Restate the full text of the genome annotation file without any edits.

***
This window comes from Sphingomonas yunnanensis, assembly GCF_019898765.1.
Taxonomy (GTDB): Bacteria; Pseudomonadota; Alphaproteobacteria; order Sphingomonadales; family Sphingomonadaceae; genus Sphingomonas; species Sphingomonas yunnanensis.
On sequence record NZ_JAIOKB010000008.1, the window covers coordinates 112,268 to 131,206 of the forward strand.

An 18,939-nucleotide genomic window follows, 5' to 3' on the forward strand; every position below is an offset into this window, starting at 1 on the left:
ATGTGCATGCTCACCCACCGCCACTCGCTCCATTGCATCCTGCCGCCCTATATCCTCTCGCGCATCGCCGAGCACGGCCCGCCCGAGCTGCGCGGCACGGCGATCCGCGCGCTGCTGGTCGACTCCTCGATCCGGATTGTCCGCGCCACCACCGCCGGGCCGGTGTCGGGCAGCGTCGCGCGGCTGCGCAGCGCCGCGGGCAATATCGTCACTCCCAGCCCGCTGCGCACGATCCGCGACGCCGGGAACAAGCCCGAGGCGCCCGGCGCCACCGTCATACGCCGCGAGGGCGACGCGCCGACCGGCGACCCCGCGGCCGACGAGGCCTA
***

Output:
This window comes from Sphingomonas yunnanensis, assembly GCF_019898765.1.
Taxonomy (GTDB): Bacteria; Pseudomonadota; Alphaproteobacteria; order Sphingomonadales; family Sphingomonadaceae; genus Sphingomonas; species Sphingomonas yunnanensis.
On sequence record NZ_JAIOKB010000008.1, the window covers coordinates 112,268 to 131,206 of the forward strand.

An 18,939-nucleotide genomic window follows, 5' to 3' on the forward strand; every position below is an offset into this window, starting at 1 on the left:
ATGTGCATGCTCACCCACCGCCACTCGCTCCATTGCATCCTGCCGCCCTATATCCTCTCGCGCATCGCCGAGCACGGCCCGCCCGAGCTGCGCGGCACGGCGATCCGCGCGCTGCTGGTCGACTCCTCGATCCGGATTGTCCGCGCCACCACCGCCGGGCCGGTGTCGGGCAGCGTCGCGCGGCTGCGCAGCGCCGCGGGCAATATCGTCACTCCCAGCCCGCTGCGCACGATCCGCGACGCCGGGAACAAGCCCGAGGCGCCCGGCGCCACCGTCATACGCCGCGAGGGCGACGCGCCGACCGGCGACCCCGCGGCCGACGAGGCCTA